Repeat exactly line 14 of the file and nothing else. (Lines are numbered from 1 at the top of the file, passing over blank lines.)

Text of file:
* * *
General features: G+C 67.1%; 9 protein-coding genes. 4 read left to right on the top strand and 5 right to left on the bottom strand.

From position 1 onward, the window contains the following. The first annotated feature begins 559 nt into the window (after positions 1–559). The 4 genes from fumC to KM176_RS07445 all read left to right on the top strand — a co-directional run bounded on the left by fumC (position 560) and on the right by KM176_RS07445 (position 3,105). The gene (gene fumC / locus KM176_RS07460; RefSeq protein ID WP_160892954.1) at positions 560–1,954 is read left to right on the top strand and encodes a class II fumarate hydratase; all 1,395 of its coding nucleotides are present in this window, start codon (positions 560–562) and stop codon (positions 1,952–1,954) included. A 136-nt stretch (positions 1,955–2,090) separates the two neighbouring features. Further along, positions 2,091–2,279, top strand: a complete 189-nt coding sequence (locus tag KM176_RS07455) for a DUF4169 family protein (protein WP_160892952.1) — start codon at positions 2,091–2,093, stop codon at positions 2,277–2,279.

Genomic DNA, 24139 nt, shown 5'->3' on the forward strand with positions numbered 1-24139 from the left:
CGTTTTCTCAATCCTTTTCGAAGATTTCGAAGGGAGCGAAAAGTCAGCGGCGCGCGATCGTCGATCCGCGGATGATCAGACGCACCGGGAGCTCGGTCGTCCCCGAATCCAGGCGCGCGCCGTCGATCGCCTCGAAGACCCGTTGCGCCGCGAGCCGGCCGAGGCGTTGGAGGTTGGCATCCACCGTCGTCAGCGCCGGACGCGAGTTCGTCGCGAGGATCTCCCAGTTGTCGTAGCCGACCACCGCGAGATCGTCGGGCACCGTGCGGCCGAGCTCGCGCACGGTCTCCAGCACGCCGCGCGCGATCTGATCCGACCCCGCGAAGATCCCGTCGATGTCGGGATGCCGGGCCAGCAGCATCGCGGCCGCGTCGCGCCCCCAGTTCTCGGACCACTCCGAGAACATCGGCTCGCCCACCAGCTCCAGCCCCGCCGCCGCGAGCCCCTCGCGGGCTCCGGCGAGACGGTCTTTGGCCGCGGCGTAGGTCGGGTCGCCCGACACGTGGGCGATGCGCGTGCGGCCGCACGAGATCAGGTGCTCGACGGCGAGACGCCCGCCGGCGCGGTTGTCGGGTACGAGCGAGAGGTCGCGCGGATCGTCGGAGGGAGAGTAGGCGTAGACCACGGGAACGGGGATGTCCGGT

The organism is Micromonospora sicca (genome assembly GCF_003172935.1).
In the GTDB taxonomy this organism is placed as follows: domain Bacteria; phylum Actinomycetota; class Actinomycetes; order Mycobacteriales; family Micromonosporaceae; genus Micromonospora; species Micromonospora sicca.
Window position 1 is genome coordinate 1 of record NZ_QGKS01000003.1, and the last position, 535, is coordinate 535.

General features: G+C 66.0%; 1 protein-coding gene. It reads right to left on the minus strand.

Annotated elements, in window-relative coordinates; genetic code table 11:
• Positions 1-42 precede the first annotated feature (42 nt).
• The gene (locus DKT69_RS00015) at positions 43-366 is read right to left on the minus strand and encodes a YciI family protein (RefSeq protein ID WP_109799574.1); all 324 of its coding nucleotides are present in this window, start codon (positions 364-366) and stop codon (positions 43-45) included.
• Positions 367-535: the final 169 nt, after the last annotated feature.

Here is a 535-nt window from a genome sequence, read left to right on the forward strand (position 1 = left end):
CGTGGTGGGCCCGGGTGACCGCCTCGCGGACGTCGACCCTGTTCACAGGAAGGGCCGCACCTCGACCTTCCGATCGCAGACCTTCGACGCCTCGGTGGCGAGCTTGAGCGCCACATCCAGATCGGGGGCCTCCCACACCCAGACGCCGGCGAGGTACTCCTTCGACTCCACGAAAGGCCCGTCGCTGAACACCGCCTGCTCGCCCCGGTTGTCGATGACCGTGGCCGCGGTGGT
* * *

CGTGGTGGGCCCGGGTGACCGCCTCGCGGACGTCGACCCTGTTCACAGGAAGGGCCGCACCTCGACCTTCCGATCGCAGACCTTCGACGCCTCGGTGGCGAGCTTGAGCGCCACATCCAGATCGGGGGCCTCCCACACCCAGACGCCGGCGAGGTACTCCTTCGACTCCACGAAAGGCCCGTCGCTGAACACCGCCTGCTCGCCCCGGTTGTCGATGACCGTGGCCGCGGTGGT